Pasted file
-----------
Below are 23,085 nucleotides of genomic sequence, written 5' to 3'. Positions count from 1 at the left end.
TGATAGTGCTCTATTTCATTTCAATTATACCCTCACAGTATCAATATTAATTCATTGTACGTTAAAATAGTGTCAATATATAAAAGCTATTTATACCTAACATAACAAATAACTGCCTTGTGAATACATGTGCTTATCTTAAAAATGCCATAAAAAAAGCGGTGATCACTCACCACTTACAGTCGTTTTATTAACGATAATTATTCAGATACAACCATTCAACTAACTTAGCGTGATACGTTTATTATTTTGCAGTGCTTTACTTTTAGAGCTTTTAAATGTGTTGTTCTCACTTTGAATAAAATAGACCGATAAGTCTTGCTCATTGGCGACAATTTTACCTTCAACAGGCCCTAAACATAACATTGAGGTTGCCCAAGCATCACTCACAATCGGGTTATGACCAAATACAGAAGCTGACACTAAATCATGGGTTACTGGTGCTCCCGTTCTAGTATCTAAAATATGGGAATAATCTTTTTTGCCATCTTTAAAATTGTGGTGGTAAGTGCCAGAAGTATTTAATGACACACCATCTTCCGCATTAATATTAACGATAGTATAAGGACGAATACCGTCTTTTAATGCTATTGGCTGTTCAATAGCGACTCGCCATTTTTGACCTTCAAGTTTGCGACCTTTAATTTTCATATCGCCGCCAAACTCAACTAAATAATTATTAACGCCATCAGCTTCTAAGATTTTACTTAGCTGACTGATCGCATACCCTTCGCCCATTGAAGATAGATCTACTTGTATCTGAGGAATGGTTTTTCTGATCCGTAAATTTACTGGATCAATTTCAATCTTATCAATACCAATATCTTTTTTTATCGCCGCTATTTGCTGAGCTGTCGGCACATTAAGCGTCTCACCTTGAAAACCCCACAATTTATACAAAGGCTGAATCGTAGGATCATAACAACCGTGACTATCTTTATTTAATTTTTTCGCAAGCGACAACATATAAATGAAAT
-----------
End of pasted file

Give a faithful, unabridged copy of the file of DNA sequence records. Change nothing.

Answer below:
Below are 23,085 nucleotides of genomic sequence, written 5' to 3'. Positions count from 1 at the left end.
TGATAGTGCTCTATTTCATTTCAATTATACCCTCACAGTATCAATATTAATTCATTGTACGTTAAAATAGTGTCAATATATAAAAGCTATTTATACCTAACATAACAAATAACTGCCTTGTGAATACATGTGCTTATCTTAAAAATGCCATAAAAAAAGCGGTGATCACTCACCACTTACAGTCGTTTTATTAACGATAATTATTCAGATACAACCATTCAACTAACTTAGCGTGATACGTTTATTATTTTGCAGTGCTTTACTTTTAGAGCTTTTAAATGTGTTGTTCTCACTTTGAATAAAATAGACCGATAAGTCTTGCTCATTGGCGACAATTTTACCTTCAACAGGCCCTAAACATAACATTGAGGTTGCCCAAGCATCACTCACAATCGGGTTATGACCAAATACAGAAGCTGACACTAAATCATGGGTTACTGGTGCTCCCGTTCTAGTATCTAAAATATGGGAATAATCTTTTTTGCCATCTTTAAAATTGTGGTGGTAAGTGCCAGAAGTATTTAATGACACACCATCTTCCGCATTAATATTAACGATAGTATAAGGACGAATACCGTCTTTTAATGCTATTGGCTGTTCAATAGCGACTCGCCATTTTTGACCTTCAAGTTTGCGACCTTTAATTTTCATATCGCCGCCAAACTCAACTAAATAATTATTAACGCCATCAGCTTCTAAGATTTTACTTAGCTGACTGATCGCATACCCTTCGCCCATTGAAGATAGATCTACTTGTATCTGAGGAATGGTTTTTCTGATCCGTAAATTTACTGGATCAATTTCAATCTTATCAATACCAATATCTTTTTTTATCGCCGCTATTTGCTGAGCTGTCGGCACATTAAGCGTCTCACCTTGAAAACCCCACAATTTATACAAAGGCTGAATCGTAGGATCATAACAACCGTGACTATCTTTATTTAATTTTTTCGCAAGCGACAACATATAAATGAAAT